New Delhi: Amid an extended lockdown, the farm commodity prices are showing unusual trends at mandis. According to a Crisil Research report, though there has been a sharp decline in arrivals of agri commodities in the first two weeks of April, mandi prices of vegetables, pulses and rabi crops have increased sharply, while rates of fruits, paddy and fibre crops have shown a significant decline. Also Read - Lockdown Relaxation: Azadpur Mandi to Remain Open For 24 Hours From Tuesday
Mandi arrivals across commodities declined 68-99 per cent during April 1-12 due to delayed rabi harvest, labour shortage, lack of transport and reduced mandi operations. Moreover, grain is also said to be being hoarded by farmers/traders to be sold later on normalisation of mandi operations and logistics, pushing the prices up. Also Read - Social Distancing: Odd-even Formula at Azadpur Mandi From Monday For Sale of Vegetables
In the case of perishables, like fruits and vegetable, farmers are suffering due to crash in demand because of the lockdown. Export of grapes and mangoes are also halted. Domestic fruit prices were 10 per cent lower despite 85 per cent fall in arrivals, the report said.
Similarly, the mandi prices of fibre crops and paddy & coarse grain declined 31 and 2 per cent, respectively, in the first 12 days of April, even though arrivals dipped 99 per cent and 68 per cent, respectively.
In case of fruits, mandi prices have declined due to lower exports of seasonal crops, such as mango and grapes, and limited domestic offtake amid the lockdown.
The report indicates increase in consumption of pulses during the lockdown. Increase in demand has raised mandi prices 28 per cent this month. Higher demand has also increased hoarding that has too kept the prices up.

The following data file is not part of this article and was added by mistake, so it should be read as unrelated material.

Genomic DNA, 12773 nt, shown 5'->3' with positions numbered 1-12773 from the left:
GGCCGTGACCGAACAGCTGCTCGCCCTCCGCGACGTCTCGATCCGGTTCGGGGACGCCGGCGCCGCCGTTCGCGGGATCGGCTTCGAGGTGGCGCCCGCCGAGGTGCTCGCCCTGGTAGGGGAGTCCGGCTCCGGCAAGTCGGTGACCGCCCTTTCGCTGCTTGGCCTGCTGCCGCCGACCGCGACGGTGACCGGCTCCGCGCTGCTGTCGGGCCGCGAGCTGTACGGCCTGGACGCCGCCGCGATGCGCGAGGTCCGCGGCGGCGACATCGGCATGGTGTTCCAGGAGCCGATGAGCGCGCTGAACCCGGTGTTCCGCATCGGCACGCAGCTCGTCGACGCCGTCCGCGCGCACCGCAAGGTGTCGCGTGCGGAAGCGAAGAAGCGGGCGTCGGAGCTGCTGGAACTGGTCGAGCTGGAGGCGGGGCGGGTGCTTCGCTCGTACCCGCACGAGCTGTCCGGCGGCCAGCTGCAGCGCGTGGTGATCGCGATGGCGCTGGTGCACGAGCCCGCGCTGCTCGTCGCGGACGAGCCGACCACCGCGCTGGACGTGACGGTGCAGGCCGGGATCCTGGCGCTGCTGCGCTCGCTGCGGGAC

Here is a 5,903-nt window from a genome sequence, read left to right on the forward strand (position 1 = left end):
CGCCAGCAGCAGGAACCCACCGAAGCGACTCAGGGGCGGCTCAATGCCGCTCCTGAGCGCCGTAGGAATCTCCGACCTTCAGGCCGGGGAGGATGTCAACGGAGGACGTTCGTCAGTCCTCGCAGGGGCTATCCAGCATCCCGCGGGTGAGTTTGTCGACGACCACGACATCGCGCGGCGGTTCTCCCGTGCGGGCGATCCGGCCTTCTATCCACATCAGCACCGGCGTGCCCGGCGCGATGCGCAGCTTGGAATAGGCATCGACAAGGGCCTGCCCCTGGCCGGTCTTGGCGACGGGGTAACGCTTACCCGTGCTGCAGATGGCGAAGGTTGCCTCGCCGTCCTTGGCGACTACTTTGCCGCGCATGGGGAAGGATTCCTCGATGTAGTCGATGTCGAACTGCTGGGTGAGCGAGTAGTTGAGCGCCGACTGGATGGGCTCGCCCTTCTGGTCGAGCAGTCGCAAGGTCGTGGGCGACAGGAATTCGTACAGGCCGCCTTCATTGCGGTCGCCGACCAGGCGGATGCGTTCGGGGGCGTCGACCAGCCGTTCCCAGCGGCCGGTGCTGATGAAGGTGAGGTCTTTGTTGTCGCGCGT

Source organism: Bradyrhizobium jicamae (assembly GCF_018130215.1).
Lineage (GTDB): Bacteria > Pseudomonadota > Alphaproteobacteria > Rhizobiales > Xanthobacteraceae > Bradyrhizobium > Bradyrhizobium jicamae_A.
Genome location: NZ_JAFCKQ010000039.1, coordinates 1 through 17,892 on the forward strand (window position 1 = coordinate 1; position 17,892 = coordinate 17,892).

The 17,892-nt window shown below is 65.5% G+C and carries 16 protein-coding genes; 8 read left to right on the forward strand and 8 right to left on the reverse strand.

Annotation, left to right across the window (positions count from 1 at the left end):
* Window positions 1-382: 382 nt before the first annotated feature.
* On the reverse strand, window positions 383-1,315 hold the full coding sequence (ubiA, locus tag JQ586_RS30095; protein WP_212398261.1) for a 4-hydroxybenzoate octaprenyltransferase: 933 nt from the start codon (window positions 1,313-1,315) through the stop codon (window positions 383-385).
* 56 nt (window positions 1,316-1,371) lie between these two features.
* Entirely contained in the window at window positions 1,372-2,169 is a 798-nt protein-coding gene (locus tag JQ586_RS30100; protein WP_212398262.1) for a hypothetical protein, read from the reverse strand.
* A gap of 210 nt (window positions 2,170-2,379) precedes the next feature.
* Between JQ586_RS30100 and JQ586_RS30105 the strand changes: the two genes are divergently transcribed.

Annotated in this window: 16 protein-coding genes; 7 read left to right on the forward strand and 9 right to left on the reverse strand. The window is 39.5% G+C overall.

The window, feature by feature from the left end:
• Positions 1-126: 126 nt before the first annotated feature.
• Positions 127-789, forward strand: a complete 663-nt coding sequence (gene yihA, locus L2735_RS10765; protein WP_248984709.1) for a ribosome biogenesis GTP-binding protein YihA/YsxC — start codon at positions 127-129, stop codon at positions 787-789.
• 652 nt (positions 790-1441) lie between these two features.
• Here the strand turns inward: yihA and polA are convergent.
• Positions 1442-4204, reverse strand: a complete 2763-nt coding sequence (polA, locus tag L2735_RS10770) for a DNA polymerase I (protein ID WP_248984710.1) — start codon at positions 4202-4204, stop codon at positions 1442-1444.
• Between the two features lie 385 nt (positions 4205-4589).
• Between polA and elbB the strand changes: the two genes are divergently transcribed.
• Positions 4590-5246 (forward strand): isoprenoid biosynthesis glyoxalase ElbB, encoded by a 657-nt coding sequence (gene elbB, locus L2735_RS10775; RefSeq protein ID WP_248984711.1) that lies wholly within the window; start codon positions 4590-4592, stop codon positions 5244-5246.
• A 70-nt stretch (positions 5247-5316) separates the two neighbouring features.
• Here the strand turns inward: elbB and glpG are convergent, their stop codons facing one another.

The case is similar for vegetables. Mandi prices have shot up 83 per cent in April 1-12. “Mandi prices (of vegetables) have increased sharply on-year as arrivals have plunged due to restricted market access to farmers. But middlemen estimated to be procuring at much lower prices from farmers given their limited bargaining power due to perishable nature of commodities,” Crisil said.
In case of rabi crops, primarily wheat, delayed harvesting due to labour shortage has pushed up prices by up to 29 per cent at mandis. But projections of a bumper output, lower industrial demand and limited exports were likely to exert pressure on wheat prices, it said.
The case is different for paddy and coarse grain where arrivals have fallen due to curbs on inter-state movement of goods and non-availability of logistics partners. Also, decline in industrial and animal/poultry feed demand for coarse grain is estimated to have led to a decline in mandi prices.
“Mandi prices have logged a sharp decline despite significantly lower market arrivals due to lower domestic and export demand for cotton crop,” said the report for fibre crops.